Music industry revenue growth back at Britpop levels, BPI says
Revenue for UK record companies in 2017 notched up levels of growth not seen since the Britpop boom, according to industry association the BPI.
Combined takings from streaming, downloads, physical sales and licensing for use in films, TV and computer games rose 10.6% to £839m.
The main contributor to growth was streaming, which increased by 41.1%.
Revenues from streaming reached £388.8m, overtaking those from physical formats (£310.4m) for the first time.
However, revenue from the sale of vinyl records rose 24%, meaning that the market for vinyl is now one-fifth of the size of the CD market.
The rate of growth in music industry income was the fastest since 1995, when revenues increased by 10.7% on the back of Britpop bands such as Oasis, Blur and Pulp.
Now, record companies are banking on the success of stars such as Stormzy and Ed Sheeran, whose album Divide was the most popular record in all formats last year.
However, the BPI pointed out: "It should be noted that total income remains nearly one-third lower than the peak year of 2001, when it topped £1.2bn."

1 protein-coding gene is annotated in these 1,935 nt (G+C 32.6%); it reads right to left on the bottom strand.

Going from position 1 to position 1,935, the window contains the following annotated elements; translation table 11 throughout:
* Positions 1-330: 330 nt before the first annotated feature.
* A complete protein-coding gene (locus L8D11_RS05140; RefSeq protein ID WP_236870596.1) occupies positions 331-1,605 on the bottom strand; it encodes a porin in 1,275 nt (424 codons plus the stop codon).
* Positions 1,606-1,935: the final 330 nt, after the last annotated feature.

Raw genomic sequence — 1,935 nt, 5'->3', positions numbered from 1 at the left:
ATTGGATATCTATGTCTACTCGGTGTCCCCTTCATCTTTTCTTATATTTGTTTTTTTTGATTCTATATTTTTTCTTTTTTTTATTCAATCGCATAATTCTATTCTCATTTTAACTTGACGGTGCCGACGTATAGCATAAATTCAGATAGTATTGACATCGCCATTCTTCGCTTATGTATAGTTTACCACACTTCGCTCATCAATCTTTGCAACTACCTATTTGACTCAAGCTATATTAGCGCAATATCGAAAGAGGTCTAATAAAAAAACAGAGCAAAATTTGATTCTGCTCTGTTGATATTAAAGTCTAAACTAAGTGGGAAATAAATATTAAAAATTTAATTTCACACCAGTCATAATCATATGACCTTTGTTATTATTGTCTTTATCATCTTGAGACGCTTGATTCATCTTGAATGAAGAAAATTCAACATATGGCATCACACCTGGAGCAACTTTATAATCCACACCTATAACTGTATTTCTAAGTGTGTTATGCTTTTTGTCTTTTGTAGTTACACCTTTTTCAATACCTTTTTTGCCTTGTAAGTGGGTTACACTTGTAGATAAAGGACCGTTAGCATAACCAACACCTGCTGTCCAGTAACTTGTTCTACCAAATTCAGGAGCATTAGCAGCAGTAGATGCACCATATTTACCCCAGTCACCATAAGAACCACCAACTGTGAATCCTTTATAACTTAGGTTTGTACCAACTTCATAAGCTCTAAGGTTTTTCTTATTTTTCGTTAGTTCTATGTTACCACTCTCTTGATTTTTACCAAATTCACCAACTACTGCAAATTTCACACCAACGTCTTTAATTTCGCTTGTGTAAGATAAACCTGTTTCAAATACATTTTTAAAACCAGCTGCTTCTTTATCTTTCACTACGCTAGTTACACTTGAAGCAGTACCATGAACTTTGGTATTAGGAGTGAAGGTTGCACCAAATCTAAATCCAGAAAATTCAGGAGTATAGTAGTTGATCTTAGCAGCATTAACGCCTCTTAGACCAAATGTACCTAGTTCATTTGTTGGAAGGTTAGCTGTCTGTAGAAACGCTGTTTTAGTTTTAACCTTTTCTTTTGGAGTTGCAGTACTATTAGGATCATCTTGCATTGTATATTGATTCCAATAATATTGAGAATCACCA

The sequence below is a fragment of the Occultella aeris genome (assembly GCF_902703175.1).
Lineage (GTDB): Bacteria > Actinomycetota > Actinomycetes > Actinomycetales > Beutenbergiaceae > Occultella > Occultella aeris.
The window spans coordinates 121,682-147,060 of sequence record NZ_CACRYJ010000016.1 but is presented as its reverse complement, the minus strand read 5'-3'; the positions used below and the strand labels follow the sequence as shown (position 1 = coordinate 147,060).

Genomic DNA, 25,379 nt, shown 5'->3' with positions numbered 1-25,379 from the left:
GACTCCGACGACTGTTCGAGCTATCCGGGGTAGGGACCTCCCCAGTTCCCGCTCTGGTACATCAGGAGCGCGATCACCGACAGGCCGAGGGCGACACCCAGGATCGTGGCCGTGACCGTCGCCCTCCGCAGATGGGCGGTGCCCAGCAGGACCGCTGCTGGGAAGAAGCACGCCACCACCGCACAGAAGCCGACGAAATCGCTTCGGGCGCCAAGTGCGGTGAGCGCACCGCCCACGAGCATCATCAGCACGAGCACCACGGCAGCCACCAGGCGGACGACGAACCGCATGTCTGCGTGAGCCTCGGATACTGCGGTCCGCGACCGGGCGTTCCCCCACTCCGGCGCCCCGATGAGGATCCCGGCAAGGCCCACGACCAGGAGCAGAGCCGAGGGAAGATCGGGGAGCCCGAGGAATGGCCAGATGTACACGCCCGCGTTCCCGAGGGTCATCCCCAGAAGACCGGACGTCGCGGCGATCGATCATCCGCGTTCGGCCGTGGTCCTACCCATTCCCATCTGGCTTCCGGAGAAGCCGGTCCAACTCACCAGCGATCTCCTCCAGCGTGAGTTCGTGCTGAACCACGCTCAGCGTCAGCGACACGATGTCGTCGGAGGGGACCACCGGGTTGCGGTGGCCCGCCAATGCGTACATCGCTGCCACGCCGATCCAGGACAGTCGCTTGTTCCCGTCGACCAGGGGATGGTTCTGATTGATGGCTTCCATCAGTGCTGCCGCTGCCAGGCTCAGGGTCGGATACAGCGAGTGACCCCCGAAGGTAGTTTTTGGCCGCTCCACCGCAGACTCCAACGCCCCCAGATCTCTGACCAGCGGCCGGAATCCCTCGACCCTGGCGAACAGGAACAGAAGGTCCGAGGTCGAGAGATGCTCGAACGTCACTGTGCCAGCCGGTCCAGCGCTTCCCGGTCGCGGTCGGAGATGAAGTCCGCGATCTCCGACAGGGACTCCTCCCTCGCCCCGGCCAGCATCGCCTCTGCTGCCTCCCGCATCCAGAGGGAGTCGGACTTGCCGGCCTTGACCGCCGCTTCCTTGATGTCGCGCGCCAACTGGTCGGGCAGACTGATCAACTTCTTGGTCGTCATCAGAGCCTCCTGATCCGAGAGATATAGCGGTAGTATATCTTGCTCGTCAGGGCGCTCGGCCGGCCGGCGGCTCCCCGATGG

Geoff Taylor, chief executive of the BPI and the Brit Awards, said: "The changes labels have made to their business models and their investment in new talent have borne fruit with rapid revenue growth in 2017.
"We are likely to see a continuing rise in 2018, with increasing awareness among consumers about the benefits of music streaming, and new developments that are likely to encourage the uptake of subscriptions, such as the launch of YouTube's premium music service and the growing popularity of smart speakers in the home."
Last year, the BPI reported that music industry revenues, including income from public performance rights, had risen to £926m.
This year, figures from public performance rights are not yet available and will be announced later by the organisation that collects those revenues, Phonographic Performance Ltd.
The BPI repeated previous criticisms of what it called the "value gap", caused by some digital platforms, such as video streaming sites, that paid much lower royalties than competing digital music providers.
It said the revenue generated for the industry by ad-supported audio and video streaming "should have been much higher" than the £42m it brought in.